Sinus Tumors

Abtin Tabaee, MD

Benign and malignant neoplasms of the nose and paranasal sinuses are rare lesions, accounting for less than 1% of all tumors and approximately 3-5% of tumors involving the head and neck region.  There is significant variety and complexity in these tumors largely based on the anatomic location, extent and histology of the lesion. The treatments for these lesions are individualized to each patient and may incorporate a multi-disciplinary approach including various combinations of surgery, radiation therapy and chemotherapy.

Clinical presentation and diagnosis
 The symptoms associated with nasal-sinus neoplasms are non-specific and often initially difficult to distinguish from other nasal issues including inflammatory conditions such as allergies and sinusitis. Common symptoms for both neoplasms and inflammatory conditions include nasal congestion, facial pain/pressure, runny nose, post-nasal drip. Certain patterns of symptoms may be considered more concerning for neoplasm including new symptoms at an older age, severe symptoms, symptoms localized to one side, and symptoms that are atypical for allergies/ sinusitis including bleeding from the nose, facial swelling, eye symptoms and numbness of the face. Evaluation of patients with persistent nasal symptoms is typically performed by an otolaryngologist and involves taking a complete medical history, performing an examination of the head and neck region including endoscopy of the nasal and sinus areas. If there is any concern for a neoplasm, imaging studies are performed including CT scan, MRI scan and in certain situations PET-CT scan. If a neoplasm is suspected, a biopsy is typically performed for histologic characterization of the lesion. This is important since there are a number of different types of sinus and nasal tumors, with differences in clinical behavior and treatment considerations.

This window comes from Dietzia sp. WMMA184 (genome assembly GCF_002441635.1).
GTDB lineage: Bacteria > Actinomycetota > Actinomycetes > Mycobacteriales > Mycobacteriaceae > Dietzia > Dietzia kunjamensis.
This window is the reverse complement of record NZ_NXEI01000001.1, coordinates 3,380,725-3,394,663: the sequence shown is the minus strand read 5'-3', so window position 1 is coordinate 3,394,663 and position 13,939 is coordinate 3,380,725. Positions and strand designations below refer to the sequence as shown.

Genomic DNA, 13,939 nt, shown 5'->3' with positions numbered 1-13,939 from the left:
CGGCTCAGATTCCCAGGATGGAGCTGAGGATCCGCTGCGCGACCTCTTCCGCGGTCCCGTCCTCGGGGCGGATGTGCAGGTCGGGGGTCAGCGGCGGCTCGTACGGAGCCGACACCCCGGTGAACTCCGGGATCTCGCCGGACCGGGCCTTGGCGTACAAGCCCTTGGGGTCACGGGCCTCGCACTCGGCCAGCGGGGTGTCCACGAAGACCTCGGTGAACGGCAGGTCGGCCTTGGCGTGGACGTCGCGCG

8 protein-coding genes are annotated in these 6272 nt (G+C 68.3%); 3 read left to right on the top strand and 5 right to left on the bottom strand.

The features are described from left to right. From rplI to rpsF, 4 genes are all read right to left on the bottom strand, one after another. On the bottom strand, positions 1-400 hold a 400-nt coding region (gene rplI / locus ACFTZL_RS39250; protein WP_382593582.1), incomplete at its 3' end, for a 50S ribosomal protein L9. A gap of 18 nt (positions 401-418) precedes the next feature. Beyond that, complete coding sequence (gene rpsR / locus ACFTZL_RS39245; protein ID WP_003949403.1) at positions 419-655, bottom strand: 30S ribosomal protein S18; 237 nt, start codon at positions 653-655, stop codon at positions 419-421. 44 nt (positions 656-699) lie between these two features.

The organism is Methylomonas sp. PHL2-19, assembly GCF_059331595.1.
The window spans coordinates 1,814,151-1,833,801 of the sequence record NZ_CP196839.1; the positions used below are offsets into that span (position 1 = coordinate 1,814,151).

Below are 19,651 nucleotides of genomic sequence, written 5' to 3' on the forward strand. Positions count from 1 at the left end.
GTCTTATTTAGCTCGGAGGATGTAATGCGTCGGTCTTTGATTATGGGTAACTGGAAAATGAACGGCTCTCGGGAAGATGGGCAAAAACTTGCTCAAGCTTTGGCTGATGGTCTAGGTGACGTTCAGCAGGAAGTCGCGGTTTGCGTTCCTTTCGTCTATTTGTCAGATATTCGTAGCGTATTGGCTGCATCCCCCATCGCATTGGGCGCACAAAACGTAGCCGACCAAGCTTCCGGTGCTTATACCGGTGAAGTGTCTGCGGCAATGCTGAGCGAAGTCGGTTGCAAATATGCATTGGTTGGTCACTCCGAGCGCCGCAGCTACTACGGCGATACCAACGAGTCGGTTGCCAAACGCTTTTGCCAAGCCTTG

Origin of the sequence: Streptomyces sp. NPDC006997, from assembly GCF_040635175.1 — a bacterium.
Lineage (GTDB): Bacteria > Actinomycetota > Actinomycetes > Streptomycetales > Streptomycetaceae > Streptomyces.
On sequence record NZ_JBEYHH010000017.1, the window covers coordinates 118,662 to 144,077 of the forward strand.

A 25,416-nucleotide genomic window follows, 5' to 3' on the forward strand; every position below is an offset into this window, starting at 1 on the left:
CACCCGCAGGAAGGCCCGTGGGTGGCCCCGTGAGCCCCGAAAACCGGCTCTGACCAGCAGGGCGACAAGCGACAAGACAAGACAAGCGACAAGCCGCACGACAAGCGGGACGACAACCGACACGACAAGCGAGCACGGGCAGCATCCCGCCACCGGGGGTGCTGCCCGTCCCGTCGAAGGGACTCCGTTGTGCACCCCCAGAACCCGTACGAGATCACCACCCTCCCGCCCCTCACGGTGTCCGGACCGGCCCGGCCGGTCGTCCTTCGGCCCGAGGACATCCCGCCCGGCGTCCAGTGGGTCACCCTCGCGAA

Figure: CAT scan of a patient with a sinus cancer (esthesioneuroblastoma) on the right side. 
Benign and malignant tumor types
A variety of types of benign and malignant tumors may occur in the nose and paranasal sinuses. The potential benign lesions include papilloma (including inverted and squamous), fibro-osseous lesions (including osteoma, fibrous dysplasia), vascular tumors (including juvenile nasopharyngeal angiofibroma), neurogenic tumors (including schwannoma, neurofibroma) and tumors of minor salivary gland origin. The World Health Organization has classified the malignancies in the nose and paranasal sinuses based on the type of tissue (epithelial, soft tissue, bone and cartilage, hematolymphoid and neuroectodermal) with more that 25 specific histologies listed. These lesions may include squamous cell carcinoma, adenocarcinoma, adenoid cystic carcinoma, mucoepidermoid carcinoma, melanoma, olfactory neuroblastoma (esthesioneuroblastoma), sarcoma, and lymphoma. Malignant lesions from other body sites may metastasize to nose and paranasal sinuses. Differentiating between these lesions is critical and typically requires a biopsy.

Treatment considerations